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I've seen many suggestions/recommendations for so-called "approach shoes" needed for climbing presumably just to Camp Muir on Mt. Rainier. I'm going to be joining an RMI-lead expedition for a summit attempt late this July.

I don't have approach shoes but I do have broken-in Lowa Renegades that I trust and feel good in (no, I won't be using this for the summit day, just to get to the camp).

Here's my question: is it OK or unwise (for this hike) to use these specific boots in place of approach shoes?

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  • 2
    Have you asked RMI? They’re probably a lot more knowledgeable about this. Jun 20 at 19:36
  • 2
    Have you asked RMI or your group leader?
    – DavidSupportsMonica
    Jun 20 at 21:04
  • I haven't but will do so and report back an answer here...
    – nate
    Jun 21 at 11:09

2 Answers 2

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Note: I am not from North America, have never been to Mt Rainier, and have no experience on the terrain or local conditions at any time of year in the vicinity. So, take advice with a grain of salt and consult on-the-ground experts like your guiding service.

I had a look at the guide for the Disappointment-Cleaver Route Brief(PDF), from the National Park Service page on climbing Mt Rainier,

From this I think I can say a definitive No. There is extensive snow travel, and a fairly complex route, that if it goes wrong, will lead you into difficult terrain with crevasses, melt-holes etc. To quote pg 12 of the guide:

Camp Muir and the Muir Snowfield are nearly surrounded by glaciers: the Nisqually Glacier to the west, the Cowlitz Glacier to the north and east, and the Paradise Glacier to the south and east. A minor error in navigation may lead you onto these glaciers where there are numerous crevasses and other hazards.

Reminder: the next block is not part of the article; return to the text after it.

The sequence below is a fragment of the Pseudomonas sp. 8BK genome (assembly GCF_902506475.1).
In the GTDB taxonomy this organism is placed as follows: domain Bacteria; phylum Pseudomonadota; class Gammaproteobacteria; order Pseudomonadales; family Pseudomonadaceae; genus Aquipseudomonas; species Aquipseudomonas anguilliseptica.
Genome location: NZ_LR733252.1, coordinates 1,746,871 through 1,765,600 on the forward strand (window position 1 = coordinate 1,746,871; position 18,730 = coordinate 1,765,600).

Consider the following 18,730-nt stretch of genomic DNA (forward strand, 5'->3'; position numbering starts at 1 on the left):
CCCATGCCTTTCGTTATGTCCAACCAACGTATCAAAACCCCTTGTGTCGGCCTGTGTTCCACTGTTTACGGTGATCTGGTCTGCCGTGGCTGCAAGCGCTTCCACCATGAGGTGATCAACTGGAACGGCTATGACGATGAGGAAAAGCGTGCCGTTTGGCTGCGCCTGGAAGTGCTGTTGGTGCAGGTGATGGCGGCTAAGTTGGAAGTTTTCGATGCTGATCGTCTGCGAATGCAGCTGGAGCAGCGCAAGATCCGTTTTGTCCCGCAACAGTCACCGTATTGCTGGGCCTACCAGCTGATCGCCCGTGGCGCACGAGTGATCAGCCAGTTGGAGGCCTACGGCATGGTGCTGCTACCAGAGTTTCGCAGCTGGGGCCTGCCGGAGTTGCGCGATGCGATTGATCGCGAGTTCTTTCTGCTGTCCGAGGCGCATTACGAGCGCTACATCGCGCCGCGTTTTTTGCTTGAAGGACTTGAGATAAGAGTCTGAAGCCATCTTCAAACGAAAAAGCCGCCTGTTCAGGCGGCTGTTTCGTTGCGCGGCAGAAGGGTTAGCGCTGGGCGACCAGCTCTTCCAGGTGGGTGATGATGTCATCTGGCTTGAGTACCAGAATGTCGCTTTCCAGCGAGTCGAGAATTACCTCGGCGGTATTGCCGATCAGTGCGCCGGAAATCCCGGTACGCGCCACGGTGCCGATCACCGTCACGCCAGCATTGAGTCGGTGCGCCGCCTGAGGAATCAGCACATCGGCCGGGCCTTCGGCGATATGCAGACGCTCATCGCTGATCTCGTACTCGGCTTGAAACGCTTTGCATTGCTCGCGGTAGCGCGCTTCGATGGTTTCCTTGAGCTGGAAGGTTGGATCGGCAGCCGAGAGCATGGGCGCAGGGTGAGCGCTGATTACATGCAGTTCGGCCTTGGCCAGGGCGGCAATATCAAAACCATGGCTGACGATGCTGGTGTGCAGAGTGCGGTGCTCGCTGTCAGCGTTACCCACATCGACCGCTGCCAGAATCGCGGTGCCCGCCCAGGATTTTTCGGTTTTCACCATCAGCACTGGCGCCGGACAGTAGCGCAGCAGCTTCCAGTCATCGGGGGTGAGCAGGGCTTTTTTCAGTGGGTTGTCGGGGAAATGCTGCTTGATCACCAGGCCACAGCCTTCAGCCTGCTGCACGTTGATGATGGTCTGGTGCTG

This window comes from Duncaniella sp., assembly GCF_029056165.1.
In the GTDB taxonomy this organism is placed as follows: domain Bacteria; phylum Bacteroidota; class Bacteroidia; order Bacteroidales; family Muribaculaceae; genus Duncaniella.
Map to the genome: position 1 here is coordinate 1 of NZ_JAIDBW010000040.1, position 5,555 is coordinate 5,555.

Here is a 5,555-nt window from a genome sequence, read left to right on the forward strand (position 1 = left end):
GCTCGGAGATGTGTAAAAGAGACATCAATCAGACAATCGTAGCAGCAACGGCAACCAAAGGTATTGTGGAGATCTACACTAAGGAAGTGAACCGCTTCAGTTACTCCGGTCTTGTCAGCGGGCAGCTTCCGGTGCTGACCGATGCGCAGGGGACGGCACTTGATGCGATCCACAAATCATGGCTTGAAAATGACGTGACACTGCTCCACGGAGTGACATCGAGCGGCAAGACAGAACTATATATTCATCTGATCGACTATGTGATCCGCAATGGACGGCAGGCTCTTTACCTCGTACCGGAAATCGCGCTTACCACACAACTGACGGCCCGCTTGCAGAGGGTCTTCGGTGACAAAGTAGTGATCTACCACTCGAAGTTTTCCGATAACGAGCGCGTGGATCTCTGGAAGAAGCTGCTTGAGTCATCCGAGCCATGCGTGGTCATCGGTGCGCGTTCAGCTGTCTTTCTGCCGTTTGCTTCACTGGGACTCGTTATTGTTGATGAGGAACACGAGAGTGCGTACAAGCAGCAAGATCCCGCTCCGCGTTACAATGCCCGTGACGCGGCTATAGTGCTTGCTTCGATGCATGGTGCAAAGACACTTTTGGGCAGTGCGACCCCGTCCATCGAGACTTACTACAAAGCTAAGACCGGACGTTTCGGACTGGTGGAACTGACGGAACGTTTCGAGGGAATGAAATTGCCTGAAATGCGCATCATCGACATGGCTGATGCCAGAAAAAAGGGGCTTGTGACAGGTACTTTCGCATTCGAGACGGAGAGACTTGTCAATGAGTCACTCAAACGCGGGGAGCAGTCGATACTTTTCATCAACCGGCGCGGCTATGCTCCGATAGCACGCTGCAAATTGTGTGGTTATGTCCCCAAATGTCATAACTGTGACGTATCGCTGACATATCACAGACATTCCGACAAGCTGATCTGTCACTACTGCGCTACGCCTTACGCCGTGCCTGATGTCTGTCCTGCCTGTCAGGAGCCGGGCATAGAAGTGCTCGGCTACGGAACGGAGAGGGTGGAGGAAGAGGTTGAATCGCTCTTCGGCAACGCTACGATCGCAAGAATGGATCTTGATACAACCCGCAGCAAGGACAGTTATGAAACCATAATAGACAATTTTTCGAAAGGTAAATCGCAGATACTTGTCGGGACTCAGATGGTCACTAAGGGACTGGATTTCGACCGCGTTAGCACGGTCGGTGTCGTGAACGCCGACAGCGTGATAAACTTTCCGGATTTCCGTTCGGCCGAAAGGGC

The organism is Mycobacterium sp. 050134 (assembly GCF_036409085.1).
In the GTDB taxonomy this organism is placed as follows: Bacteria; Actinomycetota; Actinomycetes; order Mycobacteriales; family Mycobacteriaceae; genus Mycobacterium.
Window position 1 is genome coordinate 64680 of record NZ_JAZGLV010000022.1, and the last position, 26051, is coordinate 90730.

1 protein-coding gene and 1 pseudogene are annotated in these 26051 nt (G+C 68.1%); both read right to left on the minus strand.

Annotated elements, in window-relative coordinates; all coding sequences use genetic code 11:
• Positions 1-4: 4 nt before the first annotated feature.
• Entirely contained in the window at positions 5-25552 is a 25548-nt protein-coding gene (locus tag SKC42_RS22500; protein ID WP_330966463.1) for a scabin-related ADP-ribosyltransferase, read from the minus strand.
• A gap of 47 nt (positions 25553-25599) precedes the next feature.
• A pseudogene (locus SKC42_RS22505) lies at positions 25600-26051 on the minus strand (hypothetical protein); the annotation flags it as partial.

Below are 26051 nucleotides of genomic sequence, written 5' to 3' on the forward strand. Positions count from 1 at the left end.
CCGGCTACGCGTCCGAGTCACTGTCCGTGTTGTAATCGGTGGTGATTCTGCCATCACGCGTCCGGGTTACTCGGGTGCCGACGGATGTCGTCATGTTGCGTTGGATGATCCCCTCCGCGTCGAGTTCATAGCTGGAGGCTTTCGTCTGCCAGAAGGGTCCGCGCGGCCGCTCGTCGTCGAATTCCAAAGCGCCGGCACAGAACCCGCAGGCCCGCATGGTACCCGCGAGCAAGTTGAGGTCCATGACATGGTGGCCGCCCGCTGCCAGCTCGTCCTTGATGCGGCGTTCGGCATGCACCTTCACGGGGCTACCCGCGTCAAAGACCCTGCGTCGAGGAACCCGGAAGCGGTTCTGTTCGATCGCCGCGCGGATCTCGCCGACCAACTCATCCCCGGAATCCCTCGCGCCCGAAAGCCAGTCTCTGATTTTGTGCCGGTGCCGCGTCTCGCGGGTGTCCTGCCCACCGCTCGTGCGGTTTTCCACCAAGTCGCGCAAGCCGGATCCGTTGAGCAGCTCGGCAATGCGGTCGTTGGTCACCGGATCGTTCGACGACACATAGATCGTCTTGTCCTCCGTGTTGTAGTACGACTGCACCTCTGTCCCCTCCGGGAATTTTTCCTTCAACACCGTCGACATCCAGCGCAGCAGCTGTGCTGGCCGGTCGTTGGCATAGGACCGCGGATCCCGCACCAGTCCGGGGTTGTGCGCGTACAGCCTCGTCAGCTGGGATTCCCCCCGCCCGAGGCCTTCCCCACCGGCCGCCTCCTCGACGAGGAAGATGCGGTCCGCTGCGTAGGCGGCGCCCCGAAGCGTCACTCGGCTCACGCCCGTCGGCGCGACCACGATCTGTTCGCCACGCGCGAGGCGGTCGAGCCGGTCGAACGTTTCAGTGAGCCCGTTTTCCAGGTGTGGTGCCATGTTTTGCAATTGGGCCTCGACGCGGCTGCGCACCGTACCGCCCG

To deal with these you would want a boot that can handle crampons effectively. Lowa Renegades appear to only be suitable for light strap-on crampons, not proper crampons.

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I have climbed Mt Rainier, via Camp Muir and the Disappointment Cleaver Route. There is absolutely no need for approach shoes on the route. The same mountaineering boots that you will wear on summit day will be most appropriate to climb to Camp Muir as well. Getting to Camp Muir is one long slog up snow or ice, depending on the time of year and weather conditions. You may or may not want crampons for that portion (you will higher up!) but you'll definitely want real boots. Save the weight of bringing extra shoes and just wear your same boots the whole way up.

Note: I'm assuming you're asking about bringing approach shoes in addition to mountaineering boots. If the only shoes you have are the boots you mentioned then you need to find and break in a new pair before you go because the Lowa's you highlighted won't cut it.

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  • Don't know about climbing to Camp Muir early or laate in the season, but in summer, crampons are not necessary,
    – ab2
    Jun 24 at 21:13
  • @ab2 Agreed about in summer. However, since we don't know when the OP is planning to climb I included that option. There are certainly times of year I would assume they'd be necessary.
    – cbw
    Jun 24 at 21:48

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